In the category of "largest cash contribution designed to save the world from serious disruption," Japan easily finishes first. Their $100 billion pledge to the International Monetary Fund (IMF) just before the meeting was timely, targeted, and hopefully not temporary. Sadly, there were no other entrants in this category. Perhaps the chemistry and cooking at the White House dinner on Friday will prompt further contributions in the near future.

But there is unfortunately another way to read the communiqué if you are a government or international official, for whom this text really is a set of instructions to be implemented. The whole first part of the document is generic and definitely not new. An official's eye would skip through that quickly. The real issue is the deliverables in the plan of action, with a pressing deadline at the end of March (this is pretty much like saying "do it tomorrow" to a government bureaucrat). This is where we - an official reader would be thinking—must concentrate our immediate attention and efforts. And most of these specific actions are about tightening regulation on and around credit, or beginning processes that definitely point toward many dimensions for this kind of tightening - accounting standards, hedge funds, risk disclosures, financial-sector assessments, credit-rating agencies, risk management and stress-testing models, international-standard setters, sanctions for misconduct, reporting to supervisors in different countries, and more.

There is, of course, nothing wrong with making regulation more effective. This is surely needed - in both the United States and Europe, and probably elsewhere - to help lower the odds of another global financial crisis developing in the future.

But we are still not out of this crisis. And tightening regulations quickly in the midst of a worldwide credit crunch is one good way to make sure that credit contracts further and faster. Lending standards naturally tighten in a crisis. The issue to address going forward is how to prevent standards from loosening too much in the next boom, which is at least several years down the road. I am in favor of starting early, but I do not like precipitate action just because you want to look busy and you could not agree on the more pressing issues, such as fiscal policy, support for the IMF, shoring up the eurozone, and so on.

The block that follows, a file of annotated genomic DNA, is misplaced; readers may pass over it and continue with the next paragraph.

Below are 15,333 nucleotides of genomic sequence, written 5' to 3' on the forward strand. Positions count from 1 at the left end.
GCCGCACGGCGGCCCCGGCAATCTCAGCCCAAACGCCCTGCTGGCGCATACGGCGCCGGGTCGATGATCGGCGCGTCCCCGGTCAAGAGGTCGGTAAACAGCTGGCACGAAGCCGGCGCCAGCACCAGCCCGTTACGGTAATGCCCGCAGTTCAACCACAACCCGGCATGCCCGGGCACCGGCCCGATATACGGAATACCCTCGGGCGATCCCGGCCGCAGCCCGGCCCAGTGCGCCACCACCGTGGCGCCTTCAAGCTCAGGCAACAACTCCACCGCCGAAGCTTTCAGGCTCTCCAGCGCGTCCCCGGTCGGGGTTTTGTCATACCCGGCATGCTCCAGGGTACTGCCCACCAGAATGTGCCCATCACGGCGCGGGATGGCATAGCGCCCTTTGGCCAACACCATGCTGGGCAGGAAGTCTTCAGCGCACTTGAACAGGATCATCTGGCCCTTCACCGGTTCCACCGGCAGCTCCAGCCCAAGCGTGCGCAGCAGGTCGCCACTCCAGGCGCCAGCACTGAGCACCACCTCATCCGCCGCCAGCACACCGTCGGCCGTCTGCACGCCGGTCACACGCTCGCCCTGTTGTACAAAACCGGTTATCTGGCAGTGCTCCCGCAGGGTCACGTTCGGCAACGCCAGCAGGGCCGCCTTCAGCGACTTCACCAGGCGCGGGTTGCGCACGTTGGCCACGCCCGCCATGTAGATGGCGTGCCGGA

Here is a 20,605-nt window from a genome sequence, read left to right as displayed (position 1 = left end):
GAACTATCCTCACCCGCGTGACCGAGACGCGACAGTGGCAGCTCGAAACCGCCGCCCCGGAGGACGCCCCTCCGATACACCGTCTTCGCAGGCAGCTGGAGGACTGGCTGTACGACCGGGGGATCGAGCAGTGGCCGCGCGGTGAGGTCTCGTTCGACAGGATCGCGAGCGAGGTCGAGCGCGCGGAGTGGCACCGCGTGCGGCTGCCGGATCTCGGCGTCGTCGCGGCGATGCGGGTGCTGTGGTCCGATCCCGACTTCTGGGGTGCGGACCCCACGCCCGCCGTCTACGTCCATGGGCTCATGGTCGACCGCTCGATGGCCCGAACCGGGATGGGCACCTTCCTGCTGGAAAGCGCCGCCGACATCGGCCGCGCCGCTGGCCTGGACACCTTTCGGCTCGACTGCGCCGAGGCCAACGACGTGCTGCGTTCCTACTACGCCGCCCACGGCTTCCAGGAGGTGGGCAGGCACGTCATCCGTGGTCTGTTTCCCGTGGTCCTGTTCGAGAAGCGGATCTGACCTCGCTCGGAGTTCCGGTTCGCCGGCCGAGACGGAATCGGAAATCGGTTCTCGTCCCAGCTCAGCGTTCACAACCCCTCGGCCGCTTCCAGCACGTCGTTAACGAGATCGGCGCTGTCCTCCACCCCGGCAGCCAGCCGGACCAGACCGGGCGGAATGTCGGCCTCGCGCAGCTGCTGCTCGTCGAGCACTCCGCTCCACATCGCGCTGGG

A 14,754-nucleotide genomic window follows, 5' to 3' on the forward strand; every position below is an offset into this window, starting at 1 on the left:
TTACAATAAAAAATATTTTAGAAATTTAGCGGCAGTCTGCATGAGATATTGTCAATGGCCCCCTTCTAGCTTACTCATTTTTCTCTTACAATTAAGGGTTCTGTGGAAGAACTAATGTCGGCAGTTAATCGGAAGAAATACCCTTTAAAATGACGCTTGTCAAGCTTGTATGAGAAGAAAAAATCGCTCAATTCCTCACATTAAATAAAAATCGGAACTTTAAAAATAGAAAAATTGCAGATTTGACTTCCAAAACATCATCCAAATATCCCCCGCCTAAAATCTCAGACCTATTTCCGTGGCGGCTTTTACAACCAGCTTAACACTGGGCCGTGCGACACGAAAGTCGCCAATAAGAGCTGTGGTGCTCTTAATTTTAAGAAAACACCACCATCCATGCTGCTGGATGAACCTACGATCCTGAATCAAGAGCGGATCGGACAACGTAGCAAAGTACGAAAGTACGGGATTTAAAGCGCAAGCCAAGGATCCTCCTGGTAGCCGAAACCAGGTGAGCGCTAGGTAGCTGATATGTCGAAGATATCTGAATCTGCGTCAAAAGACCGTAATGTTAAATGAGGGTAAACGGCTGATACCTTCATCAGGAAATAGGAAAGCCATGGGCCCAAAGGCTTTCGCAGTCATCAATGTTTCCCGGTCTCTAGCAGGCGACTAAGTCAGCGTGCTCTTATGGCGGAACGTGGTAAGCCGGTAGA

It is true that one (among many) of the stated principles is: "Mitigating against pro-cyclicality in regulatory policy." But that is a general statement that is not mapped into operational requirements - except that the IMF and Financial Stability Forum (FSF) should work together on this, which is a good way to make sure it doesn't happen. What officials have to deliver on, by the end of March, is substantive progress regarding tougher and tighter regulation of credit. There is a real danger that this action plan - within such a short time frame - can actually make the global downturn dramatically worse.

Simon Johnson

Economic Counsellor and Director, Research Department,IMF (March 2007-August 2008)

Simon Johnson was Economic Counsellor and Director of the Research Department at the IMF from March 2007-August 2008. Mr. Johnson was on leave from the Sloan School of Management at MIT, where he was the Ronald A. Kurtz Professor of Entrepreneurship. Mr. Johnson is an expert on the financial sector and economic crises. Over the past 20 years he has worked on crisis prevention and mitigation, as well as economic growth issues in advanced, emerging market, and developing countries. His work focuses on how policymakers can limit the impact of negative shocks and manage the risks faced by their countries. His PhD is in economics from MIT, while his MA is from the University of Manchester and his BA is from the University of Oxford.

I wanted to give you a break from the raging arguments over whether the government should bail out General Motors after including pro and con opinions almost every day last week. But I have come across perhaps the definitive works about this critical issue. An automotive bailout has vaulted to the top of the crisis agenda, at least among congressional Democrats and President-elect Obama. If you want to understand both sides of the controversy, to bail or not to bail, link to these pieces.



With all this brain busting information, and let's admit it, it's not easy to ingest, I thought I would share a web site that I stumbled on this morning. I won't tell you what it is; you just have to go there on faith. Just don't spend the rest of the day staring. Enjoy.

Jim Gardner